A landmark study published this week in the American Journal of Psychiatry describes a correlation between pesticide levels in a mother's blood and autism risk in their infants.
Though the condition varies between people, symptoms commonly include repetitive behavior, difficulties adapting to change, and trouble in social situations.
Exactly what causes autism and how it develops is still up for debate, but it is widely recognised that there is likely to be interplay between environmental and genetic factors.
Much headway has been made in autism research — but, to date, there are few definitive answers, and there is no cure.
Recently, a group of researchers set out to investigate whether there might be links between pesticide exposure and autism risk. In particular, they were interested in dichlorodiphenyltrichloroethane (DDT).
Scientists from Columbia University's Mailman School of Public Health in New York City, NY, joined forces with researchers from the University of Turku and the National Institute of Health and Welfare, both in Finland.
What is DDT?
First synthesized in 1874, DDT kills a wide range of disease vectors and was used during World War II to control typhus and malaria in Europe and the South Pacific. It is such an effective pesticide that typhus was almost eradicated in some parts of Europe. By 1945, it was available for purchase in the U.S. and widely used in both private homes and agricultural businesses.
Though effective, legitimate safety concerns were raised and DDT was eventually banned in many countries. In the U.S., for instance, it was banned in 1972.
However, just stopping DDT's use did not make the chemical go away. DDT is a persistent organic pollutant, meaning that it breaks down slowly over decades, easily entering the food chain. Over time, levels of the chemical build up in an organism, especially in fatty tissue.
Although the exact impact of long-term
Because short-term exposure to the pesticide is considered relatively safe, it is still used to control mosquitoes and other pests in areas with particularly high rates of malaria, such as certain parts of sub-Saharan Africa.
Worryingly, DDT can cross the placenta. So, if a woman already carries some of the pesticide, it can affect her unborn child.
To find out whether DDT is related in any way to the development of autism in some people, they used data from the Finnish Prenatal Study of Autism. The scientists analyzed serum samples from more than 750 children with autism and a large number of matched controls without autism.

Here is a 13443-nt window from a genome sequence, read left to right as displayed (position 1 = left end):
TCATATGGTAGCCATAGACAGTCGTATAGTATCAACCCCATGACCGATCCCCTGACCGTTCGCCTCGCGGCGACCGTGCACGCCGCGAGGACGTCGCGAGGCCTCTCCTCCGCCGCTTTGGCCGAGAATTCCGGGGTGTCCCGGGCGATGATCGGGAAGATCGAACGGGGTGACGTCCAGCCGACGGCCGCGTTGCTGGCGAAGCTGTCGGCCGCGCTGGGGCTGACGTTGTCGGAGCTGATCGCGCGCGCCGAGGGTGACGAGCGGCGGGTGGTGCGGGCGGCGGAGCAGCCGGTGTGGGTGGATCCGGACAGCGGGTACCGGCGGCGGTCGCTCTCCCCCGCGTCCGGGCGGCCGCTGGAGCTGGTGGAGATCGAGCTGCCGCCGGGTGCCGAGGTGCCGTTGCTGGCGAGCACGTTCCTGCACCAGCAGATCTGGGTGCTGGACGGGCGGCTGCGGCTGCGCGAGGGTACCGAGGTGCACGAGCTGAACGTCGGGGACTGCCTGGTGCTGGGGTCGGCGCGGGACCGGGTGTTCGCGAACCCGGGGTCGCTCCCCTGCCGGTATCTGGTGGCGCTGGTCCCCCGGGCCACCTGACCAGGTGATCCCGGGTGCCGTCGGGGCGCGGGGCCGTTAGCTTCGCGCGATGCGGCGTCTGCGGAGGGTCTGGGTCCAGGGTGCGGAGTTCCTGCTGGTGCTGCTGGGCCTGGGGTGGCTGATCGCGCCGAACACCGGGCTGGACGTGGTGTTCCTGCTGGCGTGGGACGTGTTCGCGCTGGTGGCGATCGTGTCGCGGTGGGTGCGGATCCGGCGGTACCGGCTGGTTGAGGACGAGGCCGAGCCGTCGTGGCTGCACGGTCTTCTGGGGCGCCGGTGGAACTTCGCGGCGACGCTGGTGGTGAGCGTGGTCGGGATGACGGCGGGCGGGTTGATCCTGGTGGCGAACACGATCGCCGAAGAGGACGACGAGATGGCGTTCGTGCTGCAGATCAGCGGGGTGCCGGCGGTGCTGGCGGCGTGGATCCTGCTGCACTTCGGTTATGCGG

The DDT–autism link
The team measured levels of p,p'-dichlorodiphenyl dichloroethylene (DDE), a breakdown product of DDT. They found that the risk of a child developing autism was around one third higher if their mother had elevated levels of DDE in her blood.
Similarly, the risk of a child having autism with intellectual disability more than doubled when the mother's DDE levels were in the 75th percentile or above.
The authors write that their findings "provide the first biomarker-based evidence that maternal exposure to insecticides is associated with autism among offspring."
"We think of these chemicals in the past tense, relegated to a long-gone era of dangerous 20th century toxins. Unfortunately, they are still present in the environment and are in our blood and tissues."
Lead study author Dr. Alan S. Brown
"In pregnant women," he notes, "they are passed along to the developing fetus. Along with genetic and other environmental factors; our findings suggest that prenatal exposure to the DDT toxin may be a trigger for autism."
The authors are quick to note that they have uncovered an association, which is not evidence of causation. However, after they controlled for confounding factors such as maternal age and previous psychiatric conditions, the findings remained significant.
They also measured levels of an industrial chemical known as polychlorinated biphenyls (PCBs). Though earlier studies had found links between PCBs and autism risk, this study found no such relationship.
Because autism is seemingly increasing in prevalence, this research is likely to garner attention. If the link is shown to be causal, the next challenge may be working out ways to remove DDT from both the environment and the human body. For now, more studies are needed.